Today, more than ever before, educational planning has increasingly gained currency in the United States and other countries in the developed world due to the ongoing need for the provision of good, value-based, and knowledge-oriented advice to students aspiring to join institutions of higher learning. In the United States context, the American Institute of Certified Educational Planners (AICEP) is the professional organization charged with the responsibility of awarding the Certified Educational Planner (CEP) credential to professionals who are deemed to have attained the peak echelon of competence and proficiency in educational planning (Thomas, 2016).
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These professionals work either as independent experts or in post-secondary/tertiary institutions with the view to assisting students to plan out their academic careers by providing counsel on how to select a befitting course, how to choose a major, and how to prepare for a life-long career (Hess, Johnson, & Reynolds, 2014). A comprehensive review of the AICEP’s official website demonstrates a multiplicity of requirements that applicants need to fulfill before they can get the CEP credential. The present paper offers a nuanced reflection of these requirements.
Requirements for the CEP Credential
A review of the AICEP’s official website and other resources rightly shows that the position of a certified educational planner is not an entry-level position, hence the need for applicants to the CEP credentialing to hold a Master’s degree in a relevant field such as education, human development, and guidance counseling (American Institute of Certified Educational Planners, 2017a; Thomas, 2016).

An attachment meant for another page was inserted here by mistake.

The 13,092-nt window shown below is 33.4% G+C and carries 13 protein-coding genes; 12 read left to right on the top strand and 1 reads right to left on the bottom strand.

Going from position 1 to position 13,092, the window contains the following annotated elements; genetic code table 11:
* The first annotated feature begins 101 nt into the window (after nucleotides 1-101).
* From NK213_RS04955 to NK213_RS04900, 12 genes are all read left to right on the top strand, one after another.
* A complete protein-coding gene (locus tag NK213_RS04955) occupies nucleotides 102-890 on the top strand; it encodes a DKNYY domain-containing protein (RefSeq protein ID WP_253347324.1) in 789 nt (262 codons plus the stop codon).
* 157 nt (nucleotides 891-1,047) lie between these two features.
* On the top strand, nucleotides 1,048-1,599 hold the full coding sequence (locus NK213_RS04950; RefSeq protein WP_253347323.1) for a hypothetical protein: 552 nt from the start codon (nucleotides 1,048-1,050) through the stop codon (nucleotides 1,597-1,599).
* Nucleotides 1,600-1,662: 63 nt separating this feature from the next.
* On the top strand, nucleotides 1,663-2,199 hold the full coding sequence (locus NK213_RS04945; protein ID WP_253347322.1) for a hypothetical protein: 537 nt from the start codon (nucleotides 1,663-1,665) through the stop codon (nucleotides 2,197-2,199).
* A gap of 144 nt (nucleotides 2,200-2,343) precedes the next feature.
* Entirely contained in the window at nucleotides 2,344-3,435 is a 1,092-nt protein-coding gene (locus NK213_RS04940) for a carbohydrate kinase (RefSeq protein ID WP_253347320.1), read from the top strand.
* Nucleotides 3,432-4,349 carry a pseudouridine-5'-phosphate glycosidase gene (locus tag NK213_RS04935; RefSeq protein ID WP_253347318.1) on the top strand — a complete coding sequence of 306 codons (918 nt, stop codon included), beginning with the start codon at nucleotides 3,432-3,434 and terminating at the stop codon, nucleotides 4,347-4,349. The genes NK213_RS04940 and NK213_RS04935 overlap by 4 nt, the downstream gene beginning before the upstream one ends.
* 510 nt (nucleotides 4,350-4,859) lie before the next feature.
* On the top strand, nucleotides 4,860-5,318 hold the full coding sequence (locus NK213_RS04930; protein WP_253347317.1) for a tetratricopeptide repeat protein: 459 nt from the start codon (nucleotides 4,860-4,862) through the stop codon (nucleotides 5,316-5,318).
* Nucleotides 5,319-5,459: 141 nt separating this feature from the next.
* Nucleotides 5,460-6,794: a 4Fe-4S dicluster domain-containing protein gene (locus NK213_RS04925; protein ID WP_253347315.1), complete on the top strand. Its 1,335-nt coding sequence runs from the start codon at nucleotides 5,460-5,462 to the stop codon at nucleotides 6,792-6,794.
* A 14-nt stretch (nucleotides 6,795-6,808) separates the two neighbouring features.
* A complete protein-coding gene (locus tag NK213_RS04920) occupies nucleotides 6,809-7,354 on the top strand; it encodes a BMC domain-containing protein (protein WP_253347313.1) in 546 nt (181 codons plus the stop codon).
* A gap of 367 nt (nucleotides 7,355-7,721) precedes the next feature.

Upon reflection, it becomes clear that the high level of education is considered a basic requirement based on the propensity of the AICEP to deal with extremely knowledgeable and competent professionals. A Master’s degree program in education provides holders with adequate knowledge on classroom leadership, instructional theory, teaching methods, and education administration, while a Master’s degree program in human development may provide graduates with knowledge on family systems, social policy, as well as physical and psychological shifts across the human lifespan.
Counseling and guidance programs taught in graduate schools expose students to knowledge and skills in counseling theories and techniques, career development, program development, and group dynamics (Thomas, 2016). Such typologies of knowledge are required to develop strong, value-oriented, and competent certified educational planners, hence the requirement for applicants to have a Master’s degree program.
However, it is important to note that the AICEP makes exceptions to the Master’s degree requirement under a restricted set of conditions; for example, the organization makes consideration to individuals who have met all the other requirements but are yet to get a Master’s degree (Thomas, 2016). Although such deliberation is made on a case-by-case basis, it provides an important opening for competent professionals with undergraduate degrees to be considered for certification. This is a good thing based on the fact that a huge proportion of the population has undergraduate degree programs and can indeed benefit from the certification if they meet all the other requirements.